Mission High School Career Fair

Computer Programming and Website Development Resources

February 2012
Matthew Denson
Lead Developer
Dayspring Technologies, Inc.
http://dayspring-tech.com
mdenson@dayspring-tech.com

The following links are for reference about the craft of programming and software development for various categories.

If you have never programmed before

These are links to programming systems, programming languages and tutorials to get a taste of the programming craft.

Software to Use to Begin Programming (And Free Too)

  1. Light Bot http://armorgames.com/play/2205/light-bot
    A game that introduces thinking used by programmers.
  2. Scratch http://scratch.mit.edu/
    A “no typing” programming introduction. Some tutorials.
  3. Small BASIC http://smallbasic.com/
    BASIC like I started with and used for a decade. But this is a modernized version.
  4. Processing http://processing.org/
    Another starter language that will grow with you for some things. This one will let you put your programs on an Android smartphone.

Stuff to Read

  1. Introduction to Programming
    http://www.deansdirectortutorials.com/Lingo/IntroductionToProgramming.pdf
  2. What Does a Programmer Do?
    http://www.wisegeek.com/what-does-a-computer-programmer-do.htm
  3. Obligatory Wikipedia article - Programmer
    http://en.wikipedia.org/wiki/Programmer

If you want to learn more

These are links to things that will help you develop more skills.

References and tools for building dynamic awesome web sites

  1. HTML http://diveintohtml5.info/
    HTML is what you use to build a web page. With it you indicate what is the title, what is a paragraph, what is a link to another page, etc. The link is to a great book about HTML 5.
  2. CSS http://www.w3.org/MarkUp/Guide/Style
    You use CSS to tell the browser how to display the different parts of the web page. Use bold text or italics, show the text as blue and on the right side of the page, etc. Using CSS you change you plain document into a slick brochure.
  3. Javascript http://eloquentjavascript.net/
    You use Javascript to make elements on the web page change or react to your mouse clicks or typing. You can make graphs and charts or make a game. Use Javascript to change your slick brochure into a user interface.
  4. PHP http://www.webmonkey.com/2010/02/php_tutorial_for_beginners/
    PHP is the easiest way to get your web site to save data for the next time or the next user. With PHP your game can now save your best score to brag to your friends. Using PHP you make your web page into an application.

Programming languages that I enjoy (and a link for each to get you started)

  1. Haskell http://learnyouahaskell.com/
    This is my latest language. I’ve been enjoying it. You could start here or come back to it later.
  2. LISP http://nostarch.com/lisp.htm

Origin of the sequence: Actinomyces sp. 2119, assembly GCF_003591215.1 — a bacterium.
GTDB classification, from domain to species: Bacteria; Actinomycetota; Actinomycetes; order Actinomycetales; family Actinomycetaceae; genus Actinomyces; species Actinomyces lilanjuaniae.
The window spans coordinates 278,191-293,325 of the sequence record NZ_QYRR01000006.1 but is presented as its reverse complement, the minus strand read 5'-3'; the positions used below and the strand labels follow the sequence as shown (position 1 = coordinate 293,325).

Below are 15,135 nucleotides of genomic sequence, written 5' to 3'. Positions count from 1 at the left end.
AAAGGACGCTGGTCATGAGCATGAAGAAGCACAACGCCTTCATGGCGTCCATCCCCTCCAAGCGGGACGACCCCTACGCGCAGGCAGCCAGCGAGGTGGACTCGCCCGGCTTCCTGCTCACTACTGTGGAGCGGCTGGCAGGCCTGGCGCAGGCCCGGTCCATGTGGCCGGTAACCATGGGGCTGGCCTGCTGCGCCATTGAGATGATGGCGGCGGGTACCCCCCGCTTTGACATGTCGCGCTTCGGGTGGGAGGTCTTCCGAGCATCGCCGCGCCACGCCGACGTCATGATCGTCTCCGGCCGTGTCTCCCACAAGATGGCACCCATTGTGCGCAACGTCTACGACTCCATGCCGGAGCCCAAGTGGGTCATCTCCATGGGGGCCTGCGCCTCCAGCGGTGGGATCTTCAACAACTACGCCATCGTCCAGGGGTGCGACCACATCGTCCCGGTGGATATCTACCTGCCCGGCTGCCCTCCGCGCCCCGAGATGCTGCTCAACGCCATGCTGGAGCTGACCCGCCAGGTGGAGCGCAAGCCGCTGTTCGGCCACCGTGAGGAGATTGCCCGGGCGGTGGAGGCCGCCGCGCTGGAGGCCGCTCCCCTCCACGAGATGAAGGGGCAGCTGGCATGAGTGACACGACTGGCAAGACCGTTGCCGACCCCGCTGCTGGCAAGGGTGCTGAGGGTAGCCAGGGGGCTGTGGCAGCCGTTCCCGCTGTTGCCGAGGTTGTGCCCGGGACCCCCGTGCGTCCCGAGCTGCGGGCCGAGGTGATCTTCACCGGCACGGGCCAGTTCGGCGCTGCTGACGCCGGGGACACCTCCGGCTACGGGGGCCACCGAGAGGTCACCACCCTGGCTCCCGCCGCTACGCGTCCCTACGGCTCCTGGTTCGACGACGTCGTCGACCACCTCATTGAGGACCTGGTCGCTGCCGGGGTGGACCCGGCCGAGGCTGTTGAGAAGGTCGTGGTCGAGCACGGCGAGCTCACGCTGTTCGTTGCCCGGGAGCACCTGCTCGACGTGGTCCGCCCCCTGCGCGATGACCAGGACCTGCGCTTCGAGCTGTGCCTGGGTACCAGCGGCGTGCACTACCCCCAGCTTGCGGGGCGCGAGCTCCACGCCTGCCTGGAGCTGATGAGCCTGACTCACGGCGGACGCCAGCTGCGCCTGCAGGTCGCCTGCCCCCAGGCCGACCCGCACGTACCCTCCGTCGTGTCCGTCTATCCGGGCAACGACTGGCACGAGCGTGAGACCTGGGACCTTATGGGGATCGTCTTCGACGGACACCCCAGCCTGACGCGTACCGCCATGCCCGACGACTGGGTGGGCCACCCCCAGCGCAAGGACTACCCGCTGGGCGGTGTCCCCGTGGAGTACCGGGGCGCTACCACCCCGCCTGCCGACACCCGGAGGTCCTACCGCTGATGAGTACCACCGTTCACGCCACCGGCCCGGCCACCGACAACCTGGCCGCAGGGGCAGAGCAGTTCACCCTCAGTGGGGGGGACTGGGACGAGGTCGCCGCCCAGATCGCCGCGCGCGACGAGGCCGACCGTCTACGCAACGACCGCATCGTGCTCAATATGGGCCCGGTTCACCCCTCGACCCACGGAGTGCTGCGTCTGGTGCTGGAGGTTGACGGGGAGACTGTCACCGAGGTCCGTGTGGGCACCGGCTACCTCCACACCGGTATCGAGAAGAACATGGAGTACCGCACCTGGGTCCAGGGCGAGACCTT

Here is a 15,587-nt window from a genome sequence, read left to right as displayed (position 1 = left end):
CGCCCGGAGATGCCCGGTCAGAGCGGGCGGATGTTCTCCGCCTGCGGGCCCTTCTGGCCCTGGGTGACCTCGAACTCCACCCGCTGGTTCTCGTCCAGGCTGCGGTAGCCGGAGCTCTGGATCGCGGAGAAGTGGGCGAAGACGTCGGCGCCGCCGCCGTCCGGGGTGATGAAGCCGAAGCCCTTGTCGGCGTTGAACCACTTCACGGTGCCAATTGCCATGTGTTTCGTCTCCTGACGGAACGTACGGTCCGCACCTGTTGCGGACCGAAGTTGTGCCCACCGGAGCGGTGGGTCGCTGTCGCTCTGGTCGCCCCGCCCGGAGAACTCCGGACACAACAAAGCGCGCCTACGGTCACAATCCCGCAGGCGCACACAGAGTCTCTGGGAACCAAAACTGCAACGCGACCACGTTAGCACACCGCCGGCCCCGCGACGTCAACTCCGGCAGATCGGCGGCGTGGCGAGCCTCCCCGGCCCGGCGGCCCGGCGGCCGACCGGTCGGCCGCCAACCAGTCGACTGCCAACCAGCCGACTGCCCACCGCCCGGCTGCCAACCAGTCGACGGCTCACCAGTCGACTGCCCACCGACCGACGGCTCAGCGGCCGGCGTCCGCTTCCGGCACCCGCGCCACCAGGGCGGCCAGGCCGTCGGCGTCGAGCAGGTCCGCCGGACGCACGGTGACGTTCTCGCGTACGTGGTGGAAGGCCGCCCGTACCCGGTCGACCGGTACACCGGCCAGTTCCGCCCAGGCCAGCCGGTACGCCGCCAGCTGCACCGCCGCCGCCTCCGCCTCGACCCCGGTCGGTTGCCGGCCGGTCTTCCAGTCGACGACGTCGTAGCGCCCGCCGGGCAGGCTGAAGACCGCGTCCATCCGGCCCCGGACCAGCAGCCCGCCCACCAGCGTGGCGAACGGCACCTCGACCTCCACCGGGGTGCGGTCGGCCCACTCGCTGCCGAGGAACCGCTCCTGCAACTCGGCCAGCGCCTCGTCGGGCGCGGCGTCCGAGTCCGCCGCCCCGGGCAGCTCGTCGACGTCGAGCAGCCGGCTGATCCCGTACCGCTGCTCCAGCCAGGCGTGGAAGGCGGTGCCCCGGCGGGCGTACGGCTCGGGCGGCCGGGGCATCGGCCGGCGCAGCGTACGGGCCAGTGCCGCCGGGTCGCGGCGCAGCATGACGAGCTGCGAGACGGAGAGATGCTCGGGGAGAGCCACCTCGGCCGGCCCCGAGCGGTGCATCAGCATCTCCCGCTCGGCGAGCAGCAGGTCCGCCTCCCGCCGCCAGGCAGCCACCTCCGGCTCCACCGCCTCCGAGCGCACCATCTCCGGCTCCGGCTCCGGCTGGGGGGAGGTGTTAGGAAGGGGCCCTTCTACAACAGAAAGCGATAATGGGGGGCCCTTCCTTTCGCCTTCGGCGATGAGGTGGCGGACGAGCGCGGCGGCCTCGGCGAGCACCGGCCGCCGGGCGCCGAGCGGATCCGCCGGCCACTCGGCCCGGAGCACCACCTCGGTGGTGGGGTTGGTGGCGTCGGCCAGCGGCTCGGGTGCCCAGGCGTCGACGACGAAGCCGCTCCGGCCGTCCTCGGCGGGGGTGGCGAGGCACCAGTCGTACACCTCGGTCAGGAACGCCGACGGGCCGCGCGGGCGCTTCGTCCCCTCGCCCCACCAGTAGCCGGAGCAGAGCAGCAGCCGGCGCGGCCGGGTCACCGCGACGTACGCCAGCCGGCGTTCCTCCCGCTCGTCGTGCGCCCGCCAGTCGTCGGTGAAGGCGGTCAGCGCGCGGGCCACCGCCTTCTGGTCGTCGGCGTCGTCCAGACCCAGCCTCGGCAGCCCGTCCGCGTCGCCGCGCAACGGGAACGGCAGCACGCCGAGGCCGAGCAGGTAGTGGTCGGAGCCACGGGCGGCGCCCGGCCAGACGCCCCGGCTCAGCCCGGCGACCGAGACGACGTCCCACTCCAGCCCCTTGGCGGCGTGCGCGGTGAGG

This one you can’t get on-line. You can get it from the San Francisco Public Library online. Ask a librarian how to access Safari Technical Reference Books. You should do that anyway. There are tons of books on various programming languages.
  3. Scheme http://racket-lang.org/
    Very similar to LISP (but different). Used to be you would have to learn scheme in your undergraduate CS courses. The text would probably be SICP http://mitpress.mit.edu/sicp/.
  4. Javascript http://eloquentjavascript.net/
    This is a language I use everyday without fail.
  5. SQL http://www.sqlcourse.com/index.html
    Some people would probably scratch their head at why I put this here. It isn’t a “programming language” maybe, but the more I use it the more amazing it is to me. This is another one I use every day.
  6. Python http://www.manning.com/sande/
    Not a free book but there is a sample chapter and I believe it is also in the SFPL online Safari collection.
  7. Go http://golang.org/
    This is a new language. Be on the cutting edge of programming. I have only dabbled in it.

Sites that have problems to solve (use your favorite language)

  1. Programming Praxis http://programmingpraxis.com/
    Some of these are pretty tough, but many of them will only take a couple hours and really will improve your programming chops. Plus you may be asked one on a job interview.
  2. Project Euler http://projecteuler.net/
    These are math related problems. I have done quite a number of these. They get progressively harder probably, but you will find that what you learn on one helps with the next.

If you want to make real lights flash and motors turn

  1. Arduino http://arduino.cc/
    You can get one of these at Radio Shack now.
  2. Netduino http://netduino.com/
    A competitor with the Arduino.
  3. LEGO Mindstorm http://mindstorms.lego.com/en-us/Default.aspx
    Pricey but very cool.